I’d planned a diatribe for the column this week. It was to be a rant about the cold weather, a rage against the obscene temperatures — sub-freezing digits that leave my digits numb despite two pairs of gloves.
I was going to rail at the elements that turn friendly, happy Midwesterners into grumpy Gusses with pained faces who don’t smile when they pass each other on the sidewalk, much less say “hello.”
Nothing was going to escape my wrath, especially my old, drafty house that, in certain places, can blow out a match without help from human breath. Not to mention waking up to stone-cold toilet seats in the morning.
I planned to curse the cord of firewood I purchased as a Christmas present to my husband. Logs of “seasoned” walnut and oak were delivered sopping wet on Christmas Eve, then froze solid, the moisture trapped inside. That wood is the bane of our existence every night — slow to light without an excess of kindling and a pain in the patoot to keep burning.
I would have complained that it’s hard to look sexy dressed in multiple layers of Cuddle Duds, flannel pajamas and fleece. The Michelin Man look doesn’t lend itself to seduction. I don’t care how healthy your body issues are.
And what about the godforsaken snow? My husband has suffered six stints shoveling the driveway since Christmas Day. It’s backbreaking work. Not that I’d know. Our driveway has to be cleared in a certain way and my technique doesn’t pass muster with the lead shovel-meister. (Not that I’ve tried, or even volunteered. But I worry.)
This column was going to let the cold weather have it, just like the blow it’s dealt to all of us. Vicious. Brutal. A one-two, knockout punch.
Then, I remembered this is 2010, the year I’m going to take a Norman Vincent Peale approach to everything. I resolved to put Pollyanna to shame with my glass half-full approach to life.
And so, shivering readers, after much dedicated brain-racking, I’ve come up with 10 almost-convincing reasons to like winter:
1) Because, unlike in years past, this is a REAL winter with all the trimmings — snow, ice, subzero wind chills — just like the storied winters of our youth that baby boomers have wistfully longed for. Remember?
2) Snow is pretty (except for the stuff that piles up by the side of the road and turns black). A lawn full of snow is far more appealing than a lifeless, brown landscape. (Have you ever seen a holiday card featuring a charming New England saltbox surrounded by dead crab grass?)
3) It’s easier to be incognito in the winter than in the summer. Don’t feel like putting on your face to go to the store? Simply throw on a hat and wrap a muffler around your face. You’ll be in and out of there like a stealth bomber.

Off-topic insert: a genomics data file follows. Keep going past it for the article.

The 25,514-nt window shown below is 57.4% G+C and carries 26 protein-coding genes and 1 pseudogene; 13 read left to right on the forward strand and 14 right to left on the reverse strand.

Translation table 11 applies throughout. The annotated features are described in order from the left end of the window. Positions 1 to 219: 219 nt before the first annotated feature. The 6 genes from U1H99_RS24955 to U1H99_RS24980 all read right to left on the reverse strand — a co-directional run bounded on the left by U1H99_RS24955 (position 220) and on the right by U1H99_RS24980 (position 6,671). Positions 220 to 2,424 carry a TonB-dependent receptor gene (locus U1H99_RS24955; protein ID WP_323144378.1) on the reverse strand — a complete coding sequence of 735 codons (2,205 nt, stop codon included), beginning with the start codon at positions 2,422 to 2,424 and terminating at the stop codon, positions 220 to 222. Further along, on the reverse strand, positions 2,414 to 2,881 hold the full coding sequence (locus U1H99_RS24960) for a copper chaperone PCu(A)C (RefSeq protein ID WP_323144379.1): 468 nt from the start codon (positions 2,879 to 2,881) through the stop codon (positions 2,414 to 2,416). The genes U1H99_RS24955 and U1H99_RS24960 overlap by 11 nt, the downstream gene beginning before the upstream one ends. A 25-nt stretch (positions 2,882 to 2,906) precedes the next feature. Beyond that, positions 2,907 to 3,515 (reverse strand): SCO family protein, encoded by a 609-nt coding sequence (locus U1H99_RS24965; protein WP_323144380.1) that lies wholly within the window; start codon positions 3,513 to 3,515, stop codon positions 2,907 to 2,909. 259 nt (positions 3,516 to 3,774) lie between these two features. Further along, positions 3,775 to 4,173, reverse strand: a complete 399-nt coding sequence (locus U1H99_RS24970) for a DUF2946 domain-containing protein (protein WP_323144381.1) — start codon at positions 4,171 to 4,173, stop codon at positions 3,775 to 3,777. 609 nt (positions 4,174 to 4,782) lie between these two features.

4) All wardrobe rules go out the window when it’s 10 degrees outside. You dress for warmth, period. No one in the Midwest is going to take off points if you’re not stylish. Dress like Nanook of the North. Nobody cares.
5) When you finally do get the fire going, there is nothing more romantic and relaxing than sitting by the fireplace watching a movie on TV. Add a snoozing cocker spaniel by your side, and you’ve got my idea of heaven.
6) Gruff people with pained faces notwithstanding, there’s a special bonding that happens when Midwesterners come in from the cold together. Sharing stories of frozen pipes, cars not starting and frostbit fingers brings folks together. Misery does love company.
7) A freshly shoveled driveway brings a certain sense of satisfaction. (Or, so I’m assuming.)
8) Turtlenecks are great for covering up turkey neck. If you’re looking a little too jowl-y, stretch the neck up to your nose and cover your entire face. It’s almost as good as a face-lift.
9) Snow days. Yes, I know it’s a pain for parents and day care providers, but I still get a vicarious childlike thrill at those “no school tomorrow” announcements on the news.
10) And finally, a warm bed. Sometimes, there’s nothing left to do to escape the cold than hop in, cover up and wait for the mercury to rise. Even if it’s 8 p.m. And if the dog wants to hop on, too, so be it. The rules don’t apply at 5 below.
— Cathy Hamilton is a 53-year-old empty nester, wife, mother and author. She can be reached at can be reached at 832-6319.